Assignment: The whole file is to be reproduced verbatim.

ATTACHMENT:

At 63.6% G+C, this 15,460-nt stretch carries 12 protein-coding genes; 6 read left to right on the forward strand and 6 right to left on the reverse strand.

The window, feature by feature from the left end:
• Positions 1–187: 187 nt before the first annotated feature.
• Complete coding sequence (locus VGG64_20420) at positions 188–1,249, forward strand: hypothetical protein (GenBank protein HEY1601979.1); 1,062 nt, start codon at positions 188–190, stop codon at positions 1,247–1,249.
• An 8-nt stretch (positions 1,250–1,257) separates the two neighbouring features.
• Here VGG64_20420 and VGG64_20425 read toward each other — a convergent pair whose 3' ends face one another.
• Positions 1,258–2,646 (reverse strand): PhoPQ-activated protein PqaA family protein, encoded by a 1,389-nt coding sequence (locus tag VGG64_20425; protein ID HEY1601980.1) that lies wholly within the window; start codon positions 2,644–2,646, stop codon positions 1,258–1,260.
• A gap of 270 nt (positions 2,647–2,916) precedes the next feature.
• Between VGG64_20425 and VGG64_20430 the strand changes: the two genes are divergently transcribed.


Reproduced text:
At 63.6% G+C, this 15,460-nt stretch carries 12 protein-coding genes; 6 read left to right on the forward strand and 6 right to left on the reverse strand.

The window, feature by feature from the left end:
• Positions 1–187: 187 nt before the first annotated feature.
• Complete coding sequence (locus VGG64_20420) at positions 188–1,249, forward strand: hypothetical protein (GenBank protein HEY1601979.1); 1,062 nt, start codon at positions 188–190, stop codon at positions 1,247–1,249.
• An 8-nt stretch (positions 1,250–1,257) separates the two neighbouring features.
• Here VGG64_20420 and VGG64_20425 read toward each other — a convergent pair whose 3' ends face one another.
• Positions 1,258–2,646 (reverse strand): PhoPQ-activated protein PqaA family protein, encoded by a 1,389-nt coding sequence (locus tag VGG64_20425; protein ID HEY1601980.1) that lies wholly within the window; start codon positions 2,644–2,646, stop codon positions 1,258–1,260.
• A gap of 270 nt (positions 2,647–2,916) precedes the next feature.
• Between VGG64_20425 and VGG64_20430 the strand changes: the two genes are divergently transcribed.